Investigating the Hippo signaling pathway in pancreatic beta-cells
|Other Titles:||Untersuchung des Hippo-Signalweges in pankreatischen Beta-Zellen||Authors:||Yuan, Ting||Supervisor:||Maedler, Kathrin||1. Expert:||Maedler, Kathrin||2. Expert:||Rorsman, Patrik||Abstract:||
Apoptosis and loss of function are hallmarks of pancreatic beta-cell failure in both type 1 and type 2 diabetes. Targeting beta-cell apoptosis and dysfunction therefore represents an attractive therapeutic approach to the treatment of both T1D and T2D. The initial triggers and the mechanisms of beta-cell death are complex and not fully understood. The Hippo pathway plays a key role in organ size and development through the regulation of proliferation, apoptosis and differentiation. In the present thesis, I investigated the role of Hippo signaling pathway components including NF2, YAP and LATS2 in pancreatic beta-cells in normal physiological as well as in diabetic state. NF2 is an upstream regulator of the Hippo signaling pathway. I showed that NF2 was expressed in both INS-1E cells and primary human islets. Loss of NF2 in pancreatic beta-cells could rescue beta-cell apoptosis through inhibition of LATS2 activity without compromising beta-cell function as well as beta-cell functional identity genes. Transcriptional co-activator YAP is a terminal effector of the Hippo signaling pathway. YAP is not expressed in primary adult beta-cells. This could be the reason for the almost non-existing proliferation capacity of human beta-cells. Re-expression of the constitutively active form of YAP promoted human beta-cell proliferation by regulating transcription factor forkhead box M1 (FOXM1) without altering beta-cell function and functional identity genes. Also, YAP re-expression protected beta-cells and isolated human islets from apoptosis under diabetogenic conditions. My data showed that YAP overexpression induced small redox proteins thioredoxin-1 and thioredoxin-2 (Trx1/2) at both mRNA and protein levels in both INS-1E cells and human islets and Trx1/2 was required for the anti-apoptotic function of YAP. Together, exogenously introduced YAP functions as pro-proliferative and anti-apoptotic molecule in pancreatic beta-cells. Mechanistic target of rapamycin complex 1 (mTORC1) is a master regulator of nutritional status at the cellular and organismic level. While mTORC1 mediates beta cell growth and expansion, its hyper-activation has been observed in pancreatic islets from animal models of type 2 diabetes and leads to beta cell loss. My data showed that mTORC1 activity was highly increased in type 2 diabetic islets and in human islets exposed to increased glucose concentration, while mTORC2 signaling was diminished. Inhibition of mTORC1 by S6K1 selective inhibitor improved glucose-induced insulin secretion and restored mTORC2 activity in type 2 diabetic islets as well as in isolated diabetic islets from high-fat diet treated mice. This suggests elevated mTORC1 activation as striking pathogenic hallmark of type 2 diabetic islets contributing to impaired beta-cell function and survival in the presence of metabolic stress. Large-tumor suppressor 2 (LATS2) is a core component of the Hippo signaling pathway and an endogenous upstream regulator of YAP. My data showed that overexpression of LATS2 itself was sufficient to induce pancreatic beta-cell apoptosis and impair beta-cell function. Notably, LATS2 induced beta-cell apoptosis through activated mechanistic target of rapamycin complex 1 (mTORC1) by suppression of AMP-activated protein kinase (AMPK) signaling. In addition, while LATS2 overexpression was able to further potentiate chemically-induced defective autophagy and subsequent beta-cell apoptosis, its silencing rescued beta-cell apoptosis. Loss of LATS2 in isolated human islets and beta-cells resulted in resistance to apoptosis induced by diabetogenic conditions in vitro and improved glycemia and insulin secretion in the multiple-low dose streptozotocin (MLD-STZ) mouse model in vivo. My data suggest that LATS2 acts as a pro-apoptotic molecule in pancreatic beta-cells and its inhibition could be an important strategy to improve beta-cell survival in diabetes. Taken together, my data highlight the importance of expression and activation of Hippo signaling elements in proliferation, survival and insulin secretion of pancreatic beta-cells. My results suggest that understanding the Hippo signaling pathway in pancreatic beta-cell physiology and pathology would offer a new sight to prevent beta-cell failure in diabetes.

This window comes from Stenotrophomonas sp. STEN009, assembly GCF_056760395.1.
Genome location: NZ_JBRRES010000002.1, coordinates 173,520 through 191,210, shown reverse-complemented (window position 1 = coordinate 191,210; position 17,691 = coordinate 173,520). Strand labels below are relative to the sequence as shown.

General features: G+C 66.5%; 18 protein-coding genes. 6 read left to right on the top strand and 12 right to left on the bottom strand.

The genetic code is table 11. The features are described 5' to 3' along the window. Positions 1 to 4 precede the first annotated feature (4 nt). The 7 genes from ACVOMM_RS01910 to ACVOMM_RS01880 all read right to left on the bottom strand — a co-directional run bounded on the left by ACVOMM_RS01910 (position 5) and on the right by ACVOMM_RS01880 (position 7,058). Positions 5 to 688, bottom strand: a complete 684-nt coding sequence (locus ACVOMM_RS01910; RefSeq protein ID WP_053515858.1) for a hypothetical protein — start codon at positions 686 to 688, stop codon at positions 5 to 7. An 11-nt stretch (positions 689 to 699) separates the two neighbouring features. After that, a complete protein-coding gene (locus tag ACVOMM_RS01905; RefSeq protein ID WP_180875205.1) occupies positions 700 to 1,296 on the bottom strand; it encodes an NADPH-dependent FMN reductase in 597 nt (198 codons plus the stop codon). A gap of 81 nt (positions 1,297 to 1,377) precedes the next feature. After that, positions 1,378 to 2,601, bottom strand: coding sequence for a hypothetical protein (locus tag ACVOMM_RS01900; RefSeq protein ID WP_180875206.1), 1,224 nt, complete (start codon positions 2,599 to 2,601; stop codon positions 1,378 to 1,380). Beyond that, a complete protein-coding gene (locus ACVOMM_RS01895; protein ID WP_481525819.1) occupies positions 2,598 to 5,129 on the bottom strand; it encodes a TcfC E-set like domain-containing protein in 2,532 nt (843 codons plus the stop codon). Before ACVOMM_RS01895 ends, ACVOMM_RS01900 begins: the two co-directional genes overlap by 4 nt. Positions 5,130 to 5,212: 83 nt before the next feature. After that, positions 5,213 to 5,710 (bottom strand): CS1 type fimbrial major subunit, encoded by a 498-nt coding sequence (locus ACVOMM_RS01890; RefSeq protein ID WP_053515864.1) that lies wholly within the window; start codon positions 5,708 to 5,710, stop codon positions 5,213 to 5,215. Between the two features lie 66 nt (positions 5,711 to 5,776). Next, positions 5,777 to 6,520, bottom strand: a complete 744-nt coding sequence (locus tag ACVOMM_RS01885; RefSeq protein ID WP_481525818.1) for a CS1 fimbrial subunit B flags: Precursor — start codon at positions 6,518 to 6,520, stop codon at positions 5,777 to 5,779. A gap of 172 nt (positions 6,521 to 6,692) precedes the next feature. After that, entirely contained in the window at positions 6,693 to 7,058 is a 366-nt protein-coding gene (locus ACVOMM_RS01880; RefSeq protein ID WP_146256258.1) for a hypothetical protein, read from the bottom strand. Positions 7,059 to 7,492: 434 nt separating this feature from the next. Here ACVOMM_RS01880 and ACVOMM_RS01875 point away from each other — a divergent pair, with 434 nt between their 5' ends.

|Keywords:||Type 1 Diabetes, Type 2 Diabetes, Hippo signaling pathway, I -cell apoptosis, NF2, YAP, LATS2, mTORC1, mTORC2, MLD-STZ||Issue Date:||7-Dec-2016||URN:||urn:nbn:de:gbv:46-00105630-19||Institution:||Universität Bremen||Faculty:||FB2 Biologie/Chemie|
|Appears in Collections:||Dissertationen|
checked on Sep 21, 2020
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